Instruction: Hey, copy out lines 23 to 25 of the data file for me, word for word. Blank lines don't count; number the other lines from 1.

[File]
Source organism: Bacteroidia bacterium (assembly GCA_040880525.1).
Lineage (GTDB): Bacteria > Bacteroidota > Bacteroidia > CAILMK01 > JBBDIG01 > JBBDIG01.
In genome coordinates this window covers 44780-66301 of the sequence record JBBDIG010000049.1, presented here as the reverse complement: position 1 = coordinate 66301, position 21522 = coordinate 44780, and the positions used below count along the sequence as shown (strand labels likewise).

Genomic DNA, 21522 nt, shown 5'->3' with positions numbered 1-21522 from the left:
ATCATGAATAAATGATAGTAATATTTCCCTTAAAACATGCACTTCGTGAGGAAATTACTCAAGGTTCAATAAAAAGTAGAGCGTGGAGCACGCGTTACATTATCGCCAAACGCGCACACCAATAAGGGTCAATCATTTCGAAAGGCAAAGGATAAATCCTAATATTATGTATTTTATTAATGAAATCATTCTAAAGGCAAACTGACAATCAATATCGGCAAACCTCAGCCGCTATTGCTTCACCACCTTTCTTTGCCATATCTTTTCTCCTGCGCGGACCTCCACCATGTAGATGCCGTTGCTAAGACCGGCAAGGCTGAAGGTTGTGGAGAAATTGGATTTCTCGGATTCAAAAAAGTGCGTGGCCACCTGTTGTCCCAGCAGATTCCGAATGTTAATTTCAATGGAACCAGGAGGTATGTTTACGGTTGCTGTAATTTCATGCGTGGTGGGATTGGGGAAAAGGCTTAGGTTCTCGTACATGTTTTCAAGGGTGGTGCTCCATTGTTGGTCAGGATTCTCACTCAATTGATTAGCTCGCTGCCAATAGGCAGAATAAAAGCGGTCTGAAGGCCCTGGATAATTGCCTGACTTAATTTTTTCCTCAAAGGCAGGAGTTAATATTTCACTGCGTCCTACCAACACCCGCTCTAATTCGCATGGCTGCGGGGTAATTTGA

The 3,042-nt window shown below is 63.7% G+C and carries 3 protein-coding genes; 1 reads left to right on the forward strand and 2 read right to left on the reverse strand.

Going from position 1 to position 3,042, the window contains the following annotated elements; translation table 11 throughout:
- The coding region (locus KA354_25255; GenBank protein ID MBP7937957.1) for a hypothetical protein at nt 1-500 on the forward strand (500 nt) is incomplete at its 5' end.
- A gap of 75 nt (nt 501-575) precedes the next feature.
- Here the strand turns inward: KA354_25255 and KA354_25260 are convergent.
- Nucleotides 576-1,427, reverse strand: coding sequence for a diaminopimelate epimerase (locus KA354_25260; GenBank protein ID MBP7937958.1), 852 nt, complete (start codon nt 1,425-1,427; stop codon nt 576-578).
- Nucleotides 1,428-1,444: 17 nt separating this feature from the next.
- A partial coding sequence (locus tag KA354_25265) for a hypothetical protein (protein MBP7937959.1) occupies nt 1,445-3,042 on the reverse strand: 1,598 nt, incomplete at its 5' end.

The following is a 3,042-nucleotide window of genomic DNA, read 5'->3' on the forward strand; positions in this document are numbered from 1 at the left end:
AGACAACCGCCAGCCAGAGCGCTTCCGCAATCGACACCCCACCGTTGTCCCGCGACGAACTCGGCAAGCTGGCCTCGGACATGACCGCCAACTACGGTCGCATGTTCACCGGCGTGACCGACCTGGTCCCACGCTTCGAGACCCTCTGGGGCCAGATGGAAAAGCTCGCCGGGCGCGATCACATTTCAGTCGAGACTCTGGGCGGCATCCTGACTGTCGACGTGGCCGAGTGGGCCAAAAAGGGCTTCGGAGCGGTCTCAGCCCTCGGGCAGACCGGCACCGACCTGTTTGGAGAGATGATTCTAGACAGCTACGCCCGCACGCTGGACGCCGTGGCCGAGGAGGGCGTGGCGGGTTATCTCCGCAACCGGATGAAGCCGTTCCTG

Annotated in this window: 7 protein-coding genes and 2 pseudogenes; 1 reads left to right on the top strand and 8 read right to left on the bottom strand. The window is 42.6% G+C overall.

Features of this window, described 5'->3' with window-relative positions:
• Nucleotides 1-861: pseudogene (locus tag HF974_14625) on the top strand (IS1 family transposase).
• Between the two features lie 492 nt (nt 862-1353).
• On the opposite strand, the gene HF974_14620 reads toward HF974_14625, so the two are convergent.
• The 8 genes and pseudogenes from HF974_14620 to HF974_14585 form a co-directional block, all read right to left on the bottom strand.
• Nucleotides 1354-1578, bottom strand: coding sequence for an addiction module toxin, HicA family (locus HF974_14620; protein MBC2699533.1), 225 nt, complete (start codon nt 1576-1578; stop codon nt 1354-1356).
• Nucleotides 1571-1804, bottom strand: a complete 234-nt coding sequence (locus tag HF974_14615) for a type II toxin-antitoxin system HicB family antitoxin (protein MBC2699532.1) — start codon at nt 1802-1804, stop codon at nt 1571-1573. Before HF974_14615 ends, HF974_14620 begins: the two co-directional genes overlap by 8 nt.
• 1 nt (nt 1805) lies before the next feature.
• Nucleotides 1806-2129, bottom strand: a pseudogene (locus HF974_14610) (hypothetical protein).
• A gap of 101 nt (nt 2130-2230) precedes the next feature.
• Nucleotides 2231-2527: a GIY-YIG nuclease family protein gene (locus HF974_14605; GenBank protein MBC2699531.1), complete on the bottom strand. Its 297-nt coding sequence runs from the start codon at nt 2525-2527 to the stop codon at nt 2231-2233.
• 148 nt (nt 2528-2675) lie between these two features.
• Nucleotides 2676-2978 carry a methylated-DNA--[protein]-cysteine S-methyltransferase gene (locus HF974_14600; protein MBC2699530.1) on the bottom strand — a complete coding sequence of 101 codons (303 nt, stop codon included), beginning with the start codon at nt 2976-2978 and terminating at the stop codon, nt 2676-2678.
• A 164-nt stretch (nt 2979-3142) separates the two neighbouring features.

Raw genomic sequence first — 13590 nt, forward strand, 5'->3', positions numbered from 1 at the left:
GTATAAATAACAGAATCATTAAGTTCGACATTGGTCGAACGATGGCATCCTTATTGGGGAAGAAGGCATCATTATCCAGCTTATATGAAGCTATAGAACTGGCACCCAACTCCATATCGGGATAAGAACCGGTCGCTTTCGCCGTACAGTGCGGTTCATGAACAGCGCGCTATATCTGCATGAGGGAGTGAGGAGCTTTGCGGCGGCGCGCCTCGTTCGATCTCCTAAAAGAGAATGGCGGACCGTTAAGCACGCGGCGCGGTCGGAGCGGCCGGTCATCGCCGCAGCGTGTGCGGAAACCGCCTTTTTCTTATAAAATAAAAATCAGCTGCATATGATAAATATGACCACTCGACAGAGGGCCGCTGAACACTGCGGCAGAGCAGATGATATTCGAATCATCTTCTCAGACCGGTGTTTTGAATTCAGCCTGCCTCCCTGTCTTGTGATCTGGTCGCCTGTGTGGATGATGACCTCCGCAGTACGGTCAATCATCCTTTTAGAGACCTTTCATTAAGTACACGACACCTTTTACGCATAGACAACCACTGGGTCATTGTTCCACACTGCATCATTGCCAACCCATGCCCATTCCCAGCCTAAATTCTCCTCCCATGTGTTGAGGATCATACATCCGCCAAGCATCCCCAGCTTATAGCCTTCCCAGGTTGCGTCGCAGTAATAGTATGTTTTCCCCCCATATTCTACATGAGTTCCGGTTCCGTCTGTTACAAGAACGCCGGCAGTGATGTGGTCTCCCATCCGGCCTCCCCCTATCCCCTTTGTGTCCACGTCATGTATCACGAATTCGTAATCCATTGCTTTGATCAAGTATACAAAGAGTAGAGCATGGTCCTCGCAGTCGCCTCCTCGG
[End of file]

• Nucleotides 1571-1804, bottom strand: a complete 234-nt coding sequence (locus tag HF974_14615) for a type II toxin-antitoxin system HicB family antitoxin (protein MBC2699532.1) — start codon at nt 1802-1804, stop codon at nt 1571-1573. Before HF974_14615 ends, HF974_14620 begins: the two co-directional genes overlap by 8 nt.
• 1 nt (nt 1805) lies before the next feature.
• Nucleotides 1806-2129, bottom strand: a pseudogene (locus HF974_14610) (hypothetical protein).